Johan and Marianne planned to finalize their divorce after several years. They met in order to sign the papers but it was an extremely difficult task to carry out. Touching a low point in his life, ...
Marianne, some thirty years after divorcing Johan, decides to visit her ex-husband at his summer home. She arrives in the middle of a family drama between Johan's son from another marriage and his granddaughter.
In the midst of a civil war, former violinists Jan and Eva Rosenberg, who have a tempestuous marriage, run a farm on a rural island. In spite of their best efforts to escape their homeland, the war impinges on every aspect of their lives.
Two estranged sisters, Ester and Anna, and Anna's 10-year-old son travel to the Central European country on the verge of war. Ester becomes seriously ill and the three of them move into a hotel in a small town called Timoka.
Ten years of Marianne and Johan's relationship are presented. We first meet them ten years into their marriage. He is a college professor, she a divorce lawyer. They say that they are happily married - unlike their friends Katarina and Peter who openly fight, especially when under the influence of alcohol - but there is a certain detached aloofness in the way they treat each other. In the next ten years, as they contemplate or embark upon divorce and/or known extramarital affairs, they come to differing understandings at each phase of their relationship of what they truly mean to each other. Regardless of if it's love or hate - between which there is a fine line - they also come to certain understandings of how they can best relate to each other, whether that be as husband and wife, friends, lovers or none of the above.Written by
Bergman's script for the (shortened) film version has been used for theatrical performances. See more »
Sometimes you ask such goddamn silly questions.
Sorry. Are you angry with me?
I'm not angry, but I'm on the verge of tears. The trouble with me is that I can't get angry. I wish that for once in my life I could really lose my temper, as I sometimes feel I have every right to. I think it would change my life. But that's not the point. You spoke earlier about loneliness. That bit about being strong on your own. I don't believe in your gospel of isolation.I think it's a sign of weakness.
[...] See more »
The end credits aren't shown on-screen but read by director and writer Ingmar Bergman, while "a beautiful picture of Fårö" is shown (different for each episode). Bergman himself is not credited at all. See more »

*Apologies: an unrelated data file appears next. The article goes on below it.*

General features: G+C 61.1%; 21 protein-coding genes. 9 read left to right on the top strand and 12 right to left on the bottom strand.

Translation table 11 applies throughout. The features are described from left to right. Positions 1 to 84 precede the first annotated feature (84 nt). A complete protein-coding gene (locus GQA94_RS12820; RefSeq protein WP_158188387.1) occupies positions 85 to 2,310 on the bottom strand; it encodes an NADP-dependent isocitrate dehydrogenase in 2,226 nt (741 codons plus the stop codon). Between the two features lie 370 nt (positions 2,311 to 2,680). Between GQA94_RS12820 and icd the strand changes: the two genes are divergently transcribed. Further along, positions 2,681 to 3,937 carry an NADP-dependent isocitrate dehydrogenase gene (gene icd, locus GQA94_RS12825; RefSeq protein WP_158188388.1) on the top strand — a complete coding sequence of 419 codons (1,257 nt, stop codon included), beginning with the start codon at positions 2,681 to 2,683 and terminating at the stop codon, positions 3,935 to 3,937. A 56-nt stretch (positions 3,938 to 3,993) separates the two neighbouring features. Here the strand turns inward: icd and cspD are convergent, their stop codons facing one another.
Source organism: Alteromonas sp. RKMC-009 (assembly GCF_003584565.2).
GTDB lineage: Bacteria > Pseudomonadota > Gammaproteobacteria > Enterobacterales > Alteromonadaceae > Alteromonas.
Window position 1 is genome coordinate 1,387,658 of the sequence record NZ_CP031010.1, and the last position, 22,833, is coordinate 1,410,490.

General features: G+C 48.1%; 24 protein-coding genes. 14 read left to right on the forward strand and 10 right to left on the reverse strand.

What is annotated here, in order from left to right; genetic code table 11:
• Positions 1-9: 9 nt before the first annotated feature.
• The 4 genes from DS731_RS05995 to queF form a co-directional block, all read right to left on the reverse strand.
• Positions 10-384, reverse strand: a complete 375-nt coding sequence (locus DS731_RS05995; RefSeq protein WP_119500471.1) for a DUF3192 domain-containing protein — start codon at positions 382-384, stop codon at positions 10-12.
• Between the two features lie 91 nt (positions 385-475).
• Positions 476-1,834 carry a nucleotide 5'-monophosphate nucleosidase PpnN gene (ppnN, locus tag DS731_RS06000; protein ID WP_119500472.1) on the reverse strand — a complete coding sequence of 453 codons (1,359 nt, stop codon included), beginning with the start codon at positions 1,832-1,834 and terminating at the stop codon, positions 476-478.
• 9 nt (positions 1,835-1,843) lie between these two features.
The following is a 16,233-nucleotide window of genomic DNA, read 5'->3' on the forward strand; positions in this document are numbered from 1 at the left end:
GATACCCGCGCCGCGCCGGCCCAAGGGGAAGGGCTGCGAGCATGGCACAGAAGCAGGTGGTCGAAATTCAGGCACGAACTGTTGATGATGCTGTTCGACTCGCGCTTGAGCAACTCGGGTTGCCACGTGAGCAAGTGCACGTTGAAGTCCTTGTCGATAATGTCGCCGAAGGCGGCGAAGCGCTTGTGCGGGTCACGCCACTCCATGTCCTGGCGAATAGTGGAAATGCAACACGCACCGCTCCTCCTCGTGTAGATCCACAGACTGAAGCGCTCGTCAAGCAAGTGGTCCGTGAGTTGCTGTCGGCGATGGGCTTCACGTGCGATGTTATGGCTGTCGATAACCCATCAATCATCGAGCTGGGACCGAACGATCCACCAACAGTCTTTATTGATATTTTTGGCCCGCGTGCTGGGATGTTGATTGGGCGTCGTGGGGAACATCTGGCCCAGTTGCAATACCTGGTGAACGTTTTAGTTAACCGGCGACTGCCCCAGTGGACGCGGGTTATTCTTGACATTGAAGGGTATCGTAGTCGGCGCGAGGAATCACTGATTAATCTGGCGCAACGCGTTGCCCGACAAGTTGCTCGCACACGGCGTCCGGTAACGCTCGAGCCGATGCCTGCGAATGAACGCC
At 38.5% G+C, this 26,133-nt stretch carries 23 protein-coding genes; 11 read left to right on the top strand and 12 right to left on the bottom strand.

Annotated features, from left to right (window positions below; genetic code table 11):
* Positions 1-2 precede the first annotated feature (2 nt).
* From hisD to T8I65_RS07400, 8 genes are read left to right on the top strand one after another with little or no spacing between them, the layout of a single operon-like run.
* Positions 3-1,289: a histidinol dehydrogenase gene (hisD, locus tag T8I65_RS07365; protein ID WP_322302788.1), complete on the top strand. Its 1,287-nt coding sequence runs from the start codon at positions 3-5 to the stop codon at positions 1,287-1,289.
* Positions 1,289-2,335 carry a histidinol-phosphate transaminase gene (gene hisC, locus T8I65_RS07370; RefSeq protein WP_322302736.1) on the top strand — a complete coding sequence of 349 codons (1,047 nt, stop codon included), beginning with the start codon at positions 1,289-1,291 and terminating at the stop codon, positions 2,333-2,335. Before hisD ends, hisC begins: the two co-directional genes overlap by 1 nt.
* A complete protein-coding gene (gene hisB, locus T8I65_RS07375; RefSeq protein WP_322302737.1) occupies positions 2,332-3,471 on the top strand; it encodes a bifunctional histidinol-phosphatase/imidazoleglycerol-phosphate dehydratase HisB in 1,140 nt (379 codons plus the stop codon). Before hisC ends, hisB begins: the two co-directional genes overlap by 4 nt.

A 299 minute version is featured on a 3-disc Criterion Collection DVD, released in 2004. See more »
Concerto for violin, strings & continuo in B flat major, Op. 10, No. 1
Written by Tomaso Albinoni
A short extract is played during the very beginning and end of each episode (it's not featured in the theatrical version) See more »
"Scenes From A Marriage" is quite simply that: we meet Marianne & Johan ten years into their union & we witness half a dozen scenes of their lives. I'm not married, but I have of course known many people, family & friends, who were married & who talked, acted, & lived much like this couple does. That they are well-educated & affluent is somewhat irrelevant - married couples often seem to be keeping a certain secret (some keep it better than others) that they disguise with contentment, ritual, obligation, affection. Most of the time they keep this secret even from themselves. This movie is about the gradual discovery of the two main characters of the nature & ramifications of that secret.
As far as Bergman films go, it's strangely pretty, in color, with two attractive leads. But I think perhaps Bergman (& Sven Nykvist) sought to give us a sense of familiarity with the suburban, middle-class surroundings to lure us into a false sense of the security of the marriage in question. Without giving anything away, I suggest that this film is no less dark & heavy than other Bergman films; it rather goes for the heart in the way that you often wish modern dramas about relationships would. It's not trite, nor contrived, nor easily resolved. It's wise as life.
The movie was edited down by Bergman from a six-episode television series, which comprise the "scenes." The cast is great, but it's Ullmann & Josephson's show, & Ullmann is such a magnificent actor that I marvel at her expressive face, which Bergman smartly keeps his camera on.
It's unbearably wise, & sometimes difficult, but there aren't many films out there as honest as this one.
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